Making Military Families Whole Again Takes Time

What one word sums up your feelings about your father coming home from war?

Chelsea Riley picked up a marker pen to answer the question, but she couldn't stop at a single word. A small essay poured out, describing how she missed Capt. Ian Riley during the holidays even as she looked forward to his return by Christmas.

"He's been going off and on since I was 7," the 13-year-old explained.

One of Chelsea's younger brothers had a simpler message about Dad's return. He bounded up to the wall where children of deployed troops shared their thoughts and scrawled out: "Excited."

The Riley family's anticipation echoes around Joint Base Lewis-McChord this winter. Banners hang along roads welcoming troops who left for tough missions in southern Afghanistan a year ago. Planes land almost daily, bringing back more and more Stryker soldiers -- about 8,000 in all.

It's a joyful period for many Army families as the base south of Tacoma has its last big homecoming wave from a decade of war. But it's also a challenging time as they reintegrate soldiers who spent the past nine to 12 months in a combat zone.

In this season, a child's daydreams about getting the full attention of mom or dad can crash into the reality that it takes some time to calm down from the heightened senses of war, not to mention the exhaustion of the long trip home.

"They see their parent, they have all these created realities, and that's not what happens," said Norma Melo, Lewis-McChord's youth education support services director.

"What happens is Dad's lucky if he can get a shower and eat before he falls asleep," she said.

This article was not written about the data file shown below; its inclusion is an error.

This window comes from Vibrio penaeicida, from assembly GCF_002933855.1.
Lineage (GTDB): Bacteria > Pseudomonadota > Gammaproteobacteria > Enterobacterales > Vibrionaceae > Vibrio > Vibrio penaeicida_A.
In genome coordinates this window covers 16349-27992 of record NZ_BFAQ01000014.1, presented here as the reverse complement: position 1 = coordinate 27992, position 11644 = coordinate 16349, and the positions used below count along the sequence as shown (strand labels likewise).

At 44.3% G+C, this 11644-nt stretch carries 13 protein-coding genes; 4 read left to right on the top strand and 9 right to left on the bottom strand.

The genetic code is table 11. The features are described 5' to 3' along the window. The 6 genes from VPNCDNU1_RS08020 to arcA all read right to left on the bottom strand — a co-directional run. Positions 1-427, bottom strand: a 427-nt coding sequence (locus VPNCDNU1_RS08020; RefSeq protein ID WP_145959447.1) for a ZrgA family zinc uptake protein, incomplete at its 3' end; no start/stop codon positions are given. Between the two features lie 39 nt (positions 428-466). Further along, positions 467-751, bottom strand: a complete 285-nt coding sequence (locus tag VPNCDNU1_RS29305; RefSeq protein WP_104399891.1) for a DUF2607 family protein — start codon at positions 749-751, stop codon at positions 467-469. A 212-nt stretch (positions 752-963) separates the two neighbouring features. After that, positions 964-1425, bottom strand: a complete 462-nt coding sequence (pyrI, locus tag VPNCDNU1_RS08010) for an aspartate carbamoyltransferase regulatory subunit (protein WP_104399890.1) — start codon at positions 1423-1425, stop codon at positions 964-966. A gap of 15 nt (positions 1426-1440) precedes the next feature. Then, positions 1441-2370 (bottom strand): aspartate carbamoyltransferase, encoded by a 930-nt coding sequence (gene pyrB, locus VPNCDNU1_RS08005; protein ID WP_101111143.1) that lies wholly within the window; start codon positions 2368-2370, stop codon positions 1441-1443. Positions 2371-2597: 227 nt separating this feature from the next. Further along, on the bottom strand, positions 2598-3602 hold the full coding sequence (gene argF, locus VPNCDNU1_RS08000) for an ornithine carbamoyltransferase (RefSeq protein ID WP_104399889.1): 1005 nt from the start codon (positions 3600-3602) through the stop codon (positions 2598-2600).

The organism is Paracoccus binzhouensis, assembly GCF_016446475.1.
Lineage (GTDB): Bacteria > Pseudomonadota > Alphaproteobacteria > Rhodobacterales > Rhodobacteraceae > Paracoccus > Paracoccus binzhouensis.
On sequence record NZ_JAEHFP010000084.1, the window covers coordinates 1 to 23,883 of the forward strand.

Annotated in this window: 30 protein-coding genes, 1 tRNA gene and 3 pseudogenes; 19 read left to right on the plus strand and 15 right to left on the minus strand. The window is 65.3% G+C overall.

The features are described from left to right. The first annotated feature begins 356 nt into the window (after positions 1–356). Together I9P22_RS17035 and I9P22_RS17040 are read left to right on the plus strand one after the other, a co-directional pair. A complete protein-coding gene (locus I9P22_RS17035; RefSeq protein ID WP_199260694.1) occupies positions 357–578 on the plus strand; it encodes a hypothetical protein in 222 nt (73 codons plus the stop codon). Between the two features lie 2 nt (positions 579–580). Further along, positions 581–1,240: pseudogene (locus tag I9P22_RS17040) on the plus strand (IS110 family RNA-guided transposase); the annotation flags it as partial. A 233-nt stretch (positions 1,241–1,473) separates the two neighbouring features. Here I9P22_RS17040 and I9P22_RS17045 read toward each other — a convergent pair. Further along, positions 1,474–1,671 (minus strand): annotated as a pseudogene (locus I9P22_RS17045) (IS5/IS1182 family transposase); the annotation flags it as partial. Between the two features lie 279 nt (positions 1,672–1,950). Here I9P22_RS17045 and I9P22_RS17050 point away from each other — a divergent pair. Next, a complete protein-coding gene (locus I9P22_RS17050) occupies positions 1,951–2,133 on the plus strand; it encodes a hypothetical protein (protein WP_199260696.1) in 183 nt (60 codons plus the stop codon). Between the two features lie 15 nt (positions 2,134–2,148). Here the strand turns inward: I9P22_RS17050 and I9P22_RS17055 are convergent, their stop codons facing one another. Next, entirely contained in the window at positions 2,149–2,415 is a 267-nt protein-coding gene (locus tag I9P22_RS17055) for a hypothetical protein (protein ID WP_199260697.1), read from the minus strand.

Melo has a special touch with Army kids. She knows when to hug and how to draw out an honest remark. Her experience is personal; she lost her husband, Julian, a Lewis-McChord Stryker sergeant, in Iraq in 2004.

Her job gives her influence over school liaison officers and counselors supporting the families of Lewis-McChord's 46,000 active-duty and Reserve service members.

Two-thirds of the local service members who responded to a South Sound Military and Communities Partnership survey last year indicated they have children. The partnership estimates that 1 in 5 children between Tacoma and Lacey have a parent working at the base as a civilian or service member.

From Melo's standpoint, those children often go overlooked, especially compared with services provided to soldiers and their spouses.

"The one thing we don't concentrate on is our kids," she said.

She helped prepare dozens of Army children for their parents' homecomings last month at an exercise called Camp Arrowhead. It centered on children such as Chelsea Riley who have a parent in the 3rd Brigade, 2nd Infantry Division -- Lewis-McChord's "Arrowhead Brigade."

Melo kicked off the camp by inviting the kids to write words on a banner describing how they felt about their parents coming home. She put up a hypothetical example on the paper to set the tone for the day.

"Here's mine -- I feel scary," she told them. "When dad left, he told me to be good, but I haven't been so good."